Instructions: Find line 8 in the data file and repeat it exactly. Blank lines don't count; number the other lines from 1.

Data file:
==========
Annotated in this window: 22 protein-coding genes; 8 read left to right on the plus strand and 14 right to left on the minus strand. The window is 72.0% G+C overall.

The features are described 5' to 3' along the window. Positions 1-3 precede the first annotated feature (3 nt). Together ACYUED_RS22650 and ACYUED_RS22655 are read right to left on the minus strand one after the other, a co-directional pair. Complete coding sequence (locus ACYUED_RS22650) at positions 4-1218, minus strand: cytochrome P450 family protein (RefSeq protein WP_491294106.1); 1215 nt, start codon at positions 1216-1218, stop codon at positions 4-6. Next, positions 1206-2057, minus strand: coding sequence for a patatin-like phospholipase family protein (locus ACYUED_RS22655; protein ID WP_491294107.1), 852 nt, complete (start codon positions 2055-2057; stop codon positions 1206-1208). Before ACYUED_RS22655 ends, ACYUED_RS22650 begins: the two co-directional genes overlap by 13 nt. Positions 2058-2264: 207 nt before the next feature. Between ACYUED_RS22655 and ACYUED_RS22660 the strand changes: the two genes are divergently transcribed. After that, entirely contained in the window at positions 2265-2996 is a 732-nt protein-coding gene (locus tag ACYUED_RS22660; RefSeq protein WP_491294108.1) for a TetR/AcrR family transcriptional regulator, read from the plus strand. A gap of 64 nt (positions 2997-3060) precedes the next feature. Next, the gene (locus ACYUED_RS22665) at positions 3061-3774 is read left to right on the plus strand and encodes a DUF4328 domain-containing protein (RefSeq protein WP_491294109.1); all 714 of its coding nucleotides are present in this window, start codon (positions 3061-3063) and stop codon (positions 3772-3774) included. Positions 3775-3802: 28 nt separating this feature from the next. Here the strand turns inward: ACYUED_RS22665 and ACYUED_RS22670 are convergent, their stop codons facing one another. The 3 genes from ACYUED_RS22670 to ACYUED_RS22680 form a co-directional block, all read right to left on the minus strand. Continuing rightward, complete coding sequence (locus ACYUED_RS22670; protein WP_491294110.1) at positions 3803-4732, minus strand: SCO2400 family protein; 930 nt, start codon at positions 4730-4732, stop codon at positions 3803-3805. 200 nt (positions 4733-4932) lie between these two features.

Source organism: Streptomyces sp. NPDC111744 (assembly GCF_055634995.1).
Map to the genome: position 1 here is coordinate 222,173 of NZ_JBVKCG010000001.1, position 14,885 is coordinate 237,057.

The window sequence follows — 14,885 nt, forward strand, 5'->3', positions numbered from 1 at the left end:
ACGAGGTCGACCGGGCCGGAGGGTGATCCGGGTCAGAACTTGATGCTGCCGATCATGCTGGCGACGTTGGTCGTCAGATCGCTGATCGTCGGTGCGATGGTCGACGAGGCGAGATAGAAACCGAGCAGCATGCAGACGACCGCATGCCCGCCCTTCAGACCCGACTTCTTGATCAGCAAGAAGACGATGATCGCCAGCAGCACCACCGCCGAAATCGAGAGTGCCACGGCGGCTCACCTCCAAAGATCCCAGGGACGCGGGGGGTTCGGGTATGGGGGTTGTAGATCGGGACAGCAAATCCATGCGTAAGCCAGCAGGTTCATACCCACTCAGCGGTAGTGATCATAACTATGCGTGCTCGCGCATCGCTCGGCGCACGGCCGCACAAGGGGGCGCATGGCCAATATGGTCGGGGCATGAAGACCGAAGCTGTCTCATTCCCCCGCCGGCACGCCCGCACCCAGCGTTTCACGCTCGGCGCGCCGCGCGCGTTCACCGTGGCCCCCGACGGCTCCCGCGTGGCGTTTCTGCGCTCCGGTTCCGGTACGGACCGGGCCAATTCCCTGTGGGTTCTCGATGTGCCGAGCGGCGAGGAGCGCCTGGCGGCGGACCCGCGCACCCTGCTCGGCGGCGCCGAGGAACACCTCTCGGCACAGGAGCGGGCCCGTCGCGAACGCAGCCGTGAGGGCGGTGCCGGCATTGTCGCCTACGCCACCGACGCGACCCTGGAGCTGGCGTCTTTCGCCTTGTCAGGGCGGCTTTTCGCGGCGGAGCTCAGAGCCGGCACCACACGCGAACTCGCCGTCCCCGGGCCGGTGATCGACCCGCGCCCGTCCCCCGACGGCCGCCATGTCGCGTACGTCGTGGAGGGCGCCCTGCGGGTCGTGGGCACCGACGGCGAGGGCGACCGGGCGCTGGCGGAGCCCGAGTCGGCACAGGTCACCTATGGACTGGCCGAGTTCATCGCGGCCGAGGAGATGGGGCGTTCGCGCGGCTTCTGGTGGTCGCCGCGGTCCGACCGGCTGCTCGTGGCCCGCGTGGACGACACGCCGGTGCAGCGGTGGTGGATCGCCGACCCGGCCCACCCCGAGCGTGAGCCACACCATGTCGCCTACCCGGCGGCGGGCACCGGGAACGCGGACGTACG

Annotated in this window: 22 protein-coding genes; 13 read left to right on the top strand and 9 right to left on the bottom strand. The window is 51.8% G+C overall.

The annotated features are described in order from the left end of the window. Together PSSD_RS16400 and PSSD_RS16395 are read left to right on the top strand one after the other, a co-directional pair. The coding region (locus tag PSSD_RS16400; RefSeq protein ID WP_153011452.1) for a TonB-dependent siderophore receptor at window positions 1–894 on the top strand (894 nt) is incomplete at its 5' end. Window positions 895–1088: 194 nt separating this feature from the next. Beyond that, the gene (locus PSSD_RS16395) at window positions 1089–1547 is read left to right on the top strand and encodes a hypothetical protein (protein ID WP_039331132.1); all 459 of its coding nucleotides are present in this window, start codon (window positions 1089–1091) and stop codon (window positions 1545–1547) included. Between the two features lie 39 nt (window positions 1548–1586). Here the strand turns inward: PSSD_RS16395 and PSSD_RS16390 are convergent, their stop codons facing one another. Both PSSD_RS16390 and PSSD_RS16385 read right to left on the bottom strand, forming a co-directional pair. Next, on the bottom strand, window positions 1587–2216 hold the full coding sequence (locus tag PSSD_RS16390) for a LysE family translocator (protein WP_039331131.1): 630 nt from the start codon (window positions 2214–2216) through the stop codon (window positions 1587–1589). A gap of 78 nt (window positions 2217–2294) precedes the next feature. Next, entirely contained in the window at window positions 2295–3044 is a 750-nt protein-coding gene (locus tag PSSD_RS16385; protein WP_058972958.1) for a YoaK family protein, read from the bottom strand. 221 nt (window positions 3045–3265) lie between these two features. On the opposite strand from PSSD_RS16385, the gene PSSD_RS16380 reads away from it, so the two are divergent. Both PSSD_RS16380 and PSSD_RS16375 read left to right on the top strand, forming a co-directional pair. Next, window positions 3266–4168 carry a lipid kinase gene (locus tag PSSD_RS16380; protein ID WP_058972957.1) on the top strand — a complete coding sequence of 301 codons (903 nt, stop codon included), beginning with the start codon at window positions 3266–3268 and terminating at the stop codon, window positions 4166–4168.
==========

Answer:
The annotated features are described in order from the left end of the window. Together PSSD_RS16400 and PSSD_RS16395 are read left to right on the top strand one after the other, a co-directional pair. The coding region (locus tag PSSD_RS16400; RefSeq protein ID WP_153011452.1) for a TonB-dependent siderophore receptor at window positions 1–894 on the top strand (894 nt) is incomplete at its 5' end. Window positions 895–1088: 194 nt separating this feature from the next. Beyond that, the gene (locus PSSD_RS16395) at window positions 1089–1547 is read left to right on the top strand and encodes a hypothetical protein (protein ID WP_039331132.1); all 459 of its coding nucleotides are present in this window, start codon (window positions 1089–1091) and stop codon (window positions 1545–1547) included. Between the two features lie 39 nt (window positions 1548–1586). Here the strand turns inward: PSSD_RS16395 and PSSD_RS16390 are convergent, their stop codons facing one another. Both PSSD_RS16390 and PSSD_RS16385 read right to left on the bottom strand, forming a co-directional pair. Next, on the bottom strand, window positions 1587–2216 hold the full coding sequence (locus tag PSSD_RS16390) for a LysE family translocator (protein WP_039331131.1): 630 nt from the start codon (window positions 2214–2216) through the stop codon (window positions 1587–1589). A gap of 78 nt (window positions 2217–2294) precedes the next feature. Next, entirely contained in the window at window positions 2295–3044 is a 750-nt protein-coding gene (locus tag PSSD_RS16385; protein WP_058972958.1) for a YoaK family protein, read from the bottom strand. 221 nt (window positions 3045–3265) lie between these two features. On the opposite strand from PSSD_RS16385, the gene PSSD_RS16380 reads away from it, so the two are divergent. Both PSSD_RS16380 and PSSD_RS16375 read left to right on the top strand, forming a co-directional pair. Next, window positions 3266–4168 carry a lipid kinase gene (locus tag PSSD_RS16380; protein ID WP_058972957.1) on the top strand — a complete coding sequence of 301 codons (903 nt, stop codon included), beginning with the start codon at window positions 3266–3268 and terminating at the stop codon, window positions 4166–4168.